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This void has emerged as an under-served and emerging link called SoC Realization(1), where important system level information must be transformed to the next level of abstraction and analyzed. Functions must then be assembled (both hardware and software) and implemented in an optimized way in silicon. It is here where an SoC has more degrees of optimization and critical decisions are made on issues such as which building blocks are used, what operating characteristics the SoC will have, and whether it will work as intended once committed to a silicon device. It is the cockpit for guiding the design from concept to implementation and ensuring design coherence from one level to the next. SoC Realization represents the next natural and necessary step up in abstraction from existing EDA methodologies, and a necessary bridge from the more abstract world of system-level design that is helping drive SoC-enabled products.

(1) "EDA360, THE WAY FORWARD

FOR

ELECTRONIC DESIGN", CADENCE DESIGN SYSTEMS, APRIL 2010

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SOC

DRIVES ELECTRONICS INNOVATION

Today's electronics industry is driven by pressures that have broken traditional business and technology models. Largely a result of the massive proliferation of electronic capabilities into consumer products, the cost, time and risk factors exist on a scale never seen before. Companies competing in the high stakes game of consumer electronics are constantly searching for approaches that can meet the demanding market requirements, while still allowing them to differentiate and be profitable. The growing paradox in electronics is that as products must conform to more demanding consumer market dynamics ­ faster development times, lower costs, more efficient derivative designs ­ the technical and economic realities of sophisticated electronic design and manufacturing are driving costs and cycle times in the opposite direction. The SoC concept has long been viewed as a catch-all holy grail that could help align these diverging factors. At its essence, SoC promises a way to reduce design effort and costs by:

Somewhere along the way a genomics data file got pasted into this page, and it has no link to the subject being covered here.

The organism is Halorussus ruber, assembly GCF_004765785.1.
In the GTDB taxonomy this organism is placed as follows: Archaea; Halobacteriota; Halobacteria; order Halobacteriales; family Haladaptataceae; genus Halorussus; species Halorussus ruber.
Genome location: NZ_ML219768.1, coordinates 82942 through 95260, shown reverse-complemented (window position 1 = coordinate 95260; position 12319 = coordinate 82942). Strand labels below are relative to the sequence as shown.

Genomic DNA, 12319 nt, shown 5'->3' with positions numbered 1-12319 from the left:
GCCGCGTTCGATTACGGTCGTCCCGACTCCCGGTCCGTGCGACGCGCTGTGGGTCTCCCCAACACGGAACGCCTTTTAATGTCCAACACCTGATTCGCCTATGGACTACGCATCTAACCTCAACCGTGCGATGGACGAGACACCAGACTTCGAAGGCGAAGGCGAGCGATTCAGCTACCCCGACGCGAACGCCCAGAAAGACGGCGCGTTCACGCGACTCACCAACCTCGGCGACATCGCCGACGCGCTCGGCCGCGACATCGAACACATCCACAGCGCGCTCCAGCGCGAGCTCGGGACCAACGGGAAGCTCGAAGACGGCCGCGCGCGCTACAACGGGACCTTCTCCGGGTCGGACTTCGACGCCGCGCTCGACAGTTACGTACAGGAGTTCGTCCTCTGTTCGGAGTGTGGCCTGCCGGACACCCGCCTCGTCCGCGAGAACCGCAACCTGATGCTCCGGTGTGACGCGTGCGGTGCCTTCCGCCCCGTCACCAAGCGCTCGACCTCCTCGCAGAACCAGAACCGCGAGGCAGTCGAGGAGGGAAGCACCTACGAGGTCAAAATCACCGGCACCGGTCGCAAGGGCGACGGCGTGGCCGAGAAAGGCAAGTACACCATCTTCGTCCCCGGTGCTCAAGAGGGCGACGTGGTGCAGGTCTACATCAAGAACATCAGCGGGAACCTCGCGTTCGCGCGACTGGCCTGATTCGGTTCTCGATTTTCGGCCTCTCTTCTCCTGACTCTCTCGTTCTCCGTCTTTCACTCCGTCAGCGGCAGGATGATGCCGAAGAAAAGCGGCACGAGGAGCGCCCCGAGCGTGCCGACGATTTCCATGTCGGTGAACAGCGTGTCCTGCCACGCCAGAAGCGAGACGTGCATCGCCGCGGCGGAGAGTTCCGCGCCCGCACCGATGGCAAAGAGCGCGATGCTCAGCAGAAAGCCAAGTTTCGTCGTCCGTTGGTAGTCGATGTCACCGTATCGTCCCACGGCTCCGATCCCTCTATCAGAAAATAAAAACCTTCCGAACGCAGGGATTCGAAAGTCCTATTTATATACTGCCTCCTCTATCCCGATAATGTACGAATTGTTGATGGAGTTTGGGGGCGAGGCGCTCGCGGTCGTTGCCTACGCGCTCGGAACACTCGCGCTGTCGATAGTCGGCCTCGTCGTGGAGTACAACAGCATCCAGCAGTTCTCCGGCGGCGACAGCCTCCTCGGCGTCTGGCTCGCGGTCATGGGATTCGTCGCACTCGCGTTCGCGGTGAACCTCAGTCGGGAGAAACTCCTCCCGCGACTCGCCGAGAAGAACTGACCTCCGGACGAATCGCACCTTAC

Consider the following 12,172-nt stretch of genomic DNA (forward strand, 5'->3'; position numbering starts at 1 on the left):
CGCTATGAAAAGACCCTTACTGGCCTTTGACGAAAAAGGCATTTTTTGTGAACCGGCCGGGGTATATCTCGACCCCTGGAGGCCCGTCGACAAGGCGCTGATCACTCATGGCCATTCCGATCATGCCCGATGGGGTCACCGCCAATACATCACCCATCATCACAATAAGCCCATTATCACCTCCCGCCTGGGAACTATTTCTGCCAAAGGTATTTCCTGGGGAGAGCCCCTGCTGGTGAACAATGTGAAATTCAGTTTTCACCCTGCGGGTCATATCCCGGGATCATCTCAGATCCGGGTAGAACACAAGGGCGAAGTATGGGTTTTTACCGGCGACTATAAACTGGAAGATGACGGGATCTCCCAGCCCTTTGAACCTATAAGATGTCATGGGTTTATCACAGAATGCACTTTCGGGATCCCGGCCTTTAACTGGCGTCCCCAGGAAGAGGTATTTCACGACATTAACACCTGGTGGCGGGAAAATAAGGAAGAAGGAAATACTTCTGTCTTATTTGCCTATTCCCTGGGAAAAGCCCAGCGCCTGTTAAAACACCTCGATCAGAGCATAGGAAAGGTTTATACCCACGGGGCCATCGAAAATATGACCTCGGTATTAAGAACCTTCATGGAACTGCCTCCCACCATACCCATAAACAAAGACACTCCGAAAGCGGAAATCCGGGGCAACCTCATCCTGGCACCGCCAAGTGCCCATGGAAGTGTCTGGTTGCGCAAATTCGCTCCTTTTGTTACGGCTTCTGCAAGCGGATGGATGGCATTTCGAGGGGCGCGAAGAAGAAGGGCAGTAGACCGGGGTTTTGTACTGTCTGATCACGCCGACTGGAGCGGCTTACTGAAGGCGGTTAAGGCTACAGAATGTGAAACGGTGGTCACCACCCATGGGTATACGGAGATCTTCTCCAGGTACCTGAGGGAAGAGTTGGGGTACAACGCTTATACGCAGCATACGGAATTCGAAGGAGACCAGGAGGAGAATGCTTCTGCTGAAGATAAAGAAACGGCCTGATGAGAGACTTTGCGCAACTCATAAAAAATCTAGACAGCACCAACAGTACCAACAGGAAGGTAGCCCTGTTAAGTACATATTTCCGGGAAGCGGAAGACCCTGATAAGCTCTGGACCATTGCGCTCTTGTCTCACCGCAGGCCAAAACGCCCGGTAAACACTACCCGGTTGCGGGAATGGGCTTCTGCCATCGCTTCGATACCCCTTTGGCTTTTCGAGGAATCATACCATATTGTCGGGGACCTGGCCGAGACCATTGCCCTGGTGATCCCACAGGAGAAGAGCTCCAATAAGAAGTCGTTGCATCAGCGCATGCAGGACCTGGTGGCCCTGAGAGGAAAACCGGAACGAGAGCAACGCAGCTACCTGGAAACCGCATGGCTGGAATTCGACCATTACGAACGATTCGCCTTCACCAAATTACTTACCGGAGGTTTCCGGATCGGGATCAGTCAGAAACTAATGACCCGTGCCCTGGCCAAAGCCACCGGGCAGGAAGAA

· · ·

Combining multiple functions (e.g., microprocessor, memory, application processor) that previously existed in discrete semiconductors onto a single chip or subsystem Enabling the efficient reuse of portions of previous designs, and/or the use of 3rd-party supplied design elements to be combined quickly to create new chip designs Providing a platform for a true "system" on a chip, that is a combination of both the hardware and software required to provide product developers the functionality they require in their next generation devices Indeed, the industry has embraced SoC as a mechanism to address functionality, cost and time to market requirements. Companies have been implementing multi-function devices with continual integration of sub-systems for many years. Market researcher Semico pegs the current SoC market at roughly $45B (2010) and expects revenues to top $54B in 2011. Similarly, the market for semiconductor intellectual property (IP), the fundamental building blocks for SoCs also continues to expand, both in volume and in SoC Realization | The linchpin to enabling electronics innovation Chapter 1: The System on Chip Era 8